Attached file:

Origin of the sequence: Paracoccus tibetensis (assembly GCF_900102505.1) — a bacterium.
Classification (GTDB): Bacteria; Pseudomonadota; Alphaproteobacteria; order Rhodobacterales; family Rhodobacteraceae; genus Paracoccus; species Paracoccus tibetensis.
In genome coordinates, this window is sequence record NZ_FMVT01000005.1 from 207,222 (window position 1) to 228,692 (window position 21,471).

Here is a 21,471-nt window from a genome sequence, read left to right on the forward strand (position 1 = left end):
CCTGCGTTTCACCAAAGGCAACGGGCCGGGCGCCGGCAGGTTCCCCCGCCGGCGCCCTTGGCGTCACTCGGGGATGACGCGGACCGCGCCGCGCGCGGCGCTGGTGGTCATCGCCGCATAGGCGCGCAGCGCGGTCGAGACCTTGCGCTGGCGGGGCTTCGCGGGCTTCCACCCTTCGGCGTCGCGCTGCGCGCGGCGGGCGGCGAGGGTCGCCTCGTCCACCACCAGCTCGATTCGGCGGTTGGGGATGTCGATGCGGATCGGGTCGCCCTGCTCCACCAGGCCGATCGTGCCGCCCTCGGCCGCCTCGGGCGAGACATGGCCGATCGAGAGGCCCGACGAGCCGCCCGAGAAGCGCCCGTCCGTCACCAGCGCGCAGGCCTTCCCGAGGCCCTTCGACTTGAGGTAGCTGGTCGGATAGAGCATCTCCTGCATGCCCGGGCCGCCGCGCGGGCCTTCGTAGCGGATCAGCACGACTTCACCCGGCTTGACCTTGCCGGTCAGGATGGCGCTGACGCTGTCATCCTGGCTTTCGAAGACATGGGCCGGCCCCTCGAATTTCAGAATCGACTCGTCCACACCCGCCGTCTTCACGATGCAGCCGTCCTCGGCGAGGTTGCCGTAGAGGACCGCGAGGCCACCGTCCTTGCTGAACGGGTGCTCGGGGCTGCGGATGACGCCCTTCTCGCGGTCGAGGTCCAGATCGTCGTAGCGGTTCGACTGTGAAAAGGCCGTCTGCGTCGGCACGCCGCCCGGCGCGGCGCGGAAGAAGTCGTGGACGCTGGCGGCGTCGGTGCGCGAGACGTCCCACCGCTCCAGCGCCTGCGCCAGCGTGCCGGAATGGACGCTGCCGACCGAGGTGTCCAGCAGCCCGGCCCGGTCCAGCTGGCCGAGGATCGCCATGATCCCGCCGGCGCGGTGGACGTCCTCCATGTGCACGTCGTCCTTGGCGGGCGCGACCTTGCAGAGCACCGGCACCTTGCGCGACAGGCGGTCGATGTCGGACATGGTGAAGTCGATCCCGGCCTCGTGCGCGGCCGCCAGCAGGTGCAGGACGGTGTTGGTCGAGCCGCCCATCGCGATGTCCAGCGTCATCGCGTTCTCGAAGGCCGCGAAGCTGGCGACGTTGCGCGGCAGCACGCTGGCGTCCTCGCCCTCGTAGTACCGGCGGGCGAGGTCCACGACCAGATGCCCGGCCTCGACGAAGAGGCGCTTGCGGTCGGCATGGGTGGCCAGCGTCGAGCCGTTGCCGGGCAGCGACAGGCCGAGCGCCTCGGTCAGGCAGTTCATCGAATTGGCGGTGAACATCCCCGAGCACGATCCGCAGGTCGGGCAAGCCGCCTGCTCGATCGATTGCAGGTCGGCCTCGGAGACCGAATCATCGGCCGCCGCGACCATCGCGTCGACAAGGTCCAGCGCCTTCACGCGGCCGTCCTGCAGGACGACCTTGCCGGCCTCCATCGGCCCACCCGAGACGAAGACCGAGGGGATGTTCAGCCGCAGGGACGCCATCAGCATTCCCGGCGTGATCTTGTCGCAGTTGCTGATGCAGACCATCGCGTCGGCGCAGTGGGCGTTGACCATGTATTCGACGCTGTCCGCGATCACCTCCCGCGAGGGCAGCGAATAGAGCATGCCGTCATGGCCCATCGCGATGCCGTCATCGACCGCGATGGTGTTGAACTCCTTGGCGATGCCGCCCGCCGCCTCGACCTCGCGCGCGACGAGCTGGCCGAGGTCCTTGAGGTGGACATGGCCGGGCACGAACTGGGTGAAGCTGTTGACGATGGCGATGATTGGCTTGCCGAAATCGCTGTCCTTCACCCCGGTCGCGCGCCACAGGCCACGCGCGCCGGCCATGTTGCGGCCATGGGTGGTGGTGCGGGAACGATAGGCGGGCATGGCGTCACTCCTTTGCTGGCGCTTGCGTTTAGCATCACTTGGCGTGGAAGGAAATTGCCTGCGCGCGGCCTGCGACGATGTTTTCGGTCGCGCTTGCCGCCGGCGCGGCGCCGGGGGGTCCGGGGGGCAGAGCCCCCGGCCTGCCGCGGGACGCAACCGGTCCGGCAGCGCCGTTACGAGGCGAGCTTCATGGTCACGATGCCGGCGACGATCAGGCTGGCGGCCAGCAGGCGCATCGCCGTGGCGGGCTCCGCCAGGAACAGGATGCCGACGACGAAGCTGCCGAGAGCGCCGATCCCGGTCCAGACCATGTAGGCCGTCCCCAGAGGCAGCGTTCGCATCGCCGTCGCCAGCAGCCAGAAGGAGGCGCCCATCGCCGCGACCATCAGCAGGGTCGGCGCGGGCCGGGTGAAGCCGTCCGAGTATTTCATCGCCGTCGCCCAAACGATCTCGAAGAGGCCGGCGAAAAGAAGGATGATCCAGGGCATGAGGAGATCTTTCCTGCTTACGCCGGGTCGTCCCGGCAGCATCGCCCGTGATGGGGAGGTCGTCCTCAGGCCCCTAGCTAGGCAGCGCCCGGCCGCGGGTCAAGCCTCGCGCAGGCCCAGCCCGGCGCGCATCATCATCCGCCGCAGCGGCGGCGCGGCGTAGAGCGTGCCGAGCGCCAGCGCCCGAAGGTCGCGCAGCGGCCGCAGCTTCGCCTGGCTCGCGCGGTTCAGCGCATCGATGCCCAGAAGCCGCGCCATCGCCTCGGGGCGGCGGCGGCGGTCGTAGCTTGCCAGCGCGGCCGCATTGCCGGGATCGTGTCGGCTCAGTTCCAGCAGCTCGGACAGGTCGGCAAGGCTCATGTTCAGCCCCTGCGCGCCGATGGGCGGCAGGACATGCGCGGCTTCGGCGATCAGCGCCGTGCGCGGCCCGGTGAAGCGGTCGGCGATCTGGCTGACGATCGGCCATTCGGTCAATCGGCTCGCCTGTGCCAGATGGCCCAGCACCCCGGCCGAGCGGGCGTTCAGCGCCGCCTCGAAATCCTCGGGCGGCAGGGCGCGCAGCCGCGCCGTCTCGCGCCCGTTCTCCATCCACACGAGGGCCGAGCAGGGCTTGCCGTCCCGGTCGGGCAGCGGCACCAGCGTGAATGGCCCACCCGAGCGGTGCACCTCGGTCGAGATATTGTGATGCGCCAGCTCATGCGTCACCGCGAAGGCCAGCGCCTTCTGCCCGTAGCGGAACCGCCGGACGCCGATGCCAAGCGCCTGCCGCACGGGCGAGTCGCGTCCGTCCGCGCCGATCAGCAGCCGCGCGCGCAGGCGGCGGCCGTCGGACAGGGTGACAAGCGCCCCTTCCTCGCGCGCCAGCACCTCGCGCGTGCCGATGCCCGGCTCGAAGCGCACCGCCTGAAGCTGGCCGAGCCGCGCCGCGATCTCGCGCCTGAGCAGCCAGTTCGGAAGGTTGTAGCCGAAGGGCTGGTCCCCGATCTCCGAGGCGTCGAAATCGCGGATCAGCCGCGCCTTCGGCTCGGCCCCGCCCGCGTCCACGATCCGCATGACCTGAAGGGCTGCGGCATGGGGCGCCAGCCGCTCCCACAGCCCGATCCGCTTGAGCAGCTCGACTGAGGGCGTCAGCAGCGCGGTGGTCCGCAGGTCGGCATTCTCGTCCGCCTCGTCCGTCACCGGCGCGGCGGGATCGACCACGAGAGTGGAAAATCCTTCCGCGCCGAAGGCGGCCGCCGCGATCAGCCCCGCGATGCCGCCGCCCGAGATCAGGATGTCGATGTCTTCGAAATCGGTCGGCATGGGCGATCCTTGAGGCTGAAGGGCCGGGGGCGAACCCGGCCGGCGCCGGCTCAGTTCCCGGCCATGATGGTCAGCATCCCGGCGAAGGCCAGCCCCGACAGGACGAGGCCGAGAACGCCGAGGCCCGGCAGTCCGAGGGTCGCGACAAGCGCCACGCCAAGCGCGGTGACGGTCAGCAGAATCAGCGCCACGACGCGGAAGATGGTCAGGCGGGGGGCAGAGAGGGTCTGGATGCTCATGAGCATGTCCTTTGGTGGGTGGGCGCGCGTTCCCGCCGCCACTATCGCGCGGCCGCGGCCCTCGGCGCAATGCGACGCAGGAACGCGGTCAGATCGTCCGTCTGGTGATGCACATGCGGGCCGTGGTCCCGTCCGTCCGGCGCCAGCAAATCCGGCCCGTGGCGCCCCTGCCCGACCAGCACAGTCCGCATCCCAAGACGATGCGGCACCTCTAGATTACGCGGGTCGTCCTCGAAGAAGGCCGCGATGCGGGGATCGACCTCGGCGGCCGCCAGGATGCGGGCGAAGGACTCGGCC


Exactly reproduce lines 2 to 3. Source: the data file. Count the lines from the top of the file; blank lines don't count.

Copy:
Classification (GTDB): Bacteria; Pseudomonadota; Alphaproteobacteria; order Rhodobacterales; family Rhodobacteraceae; genus Paracoccus; species Paracoccus tibetensis.
In genome coordinates, this window is sequence record NZ_FMVT01000005.1 from 207,222 (window position 1) to 228,692 (window position 21,471).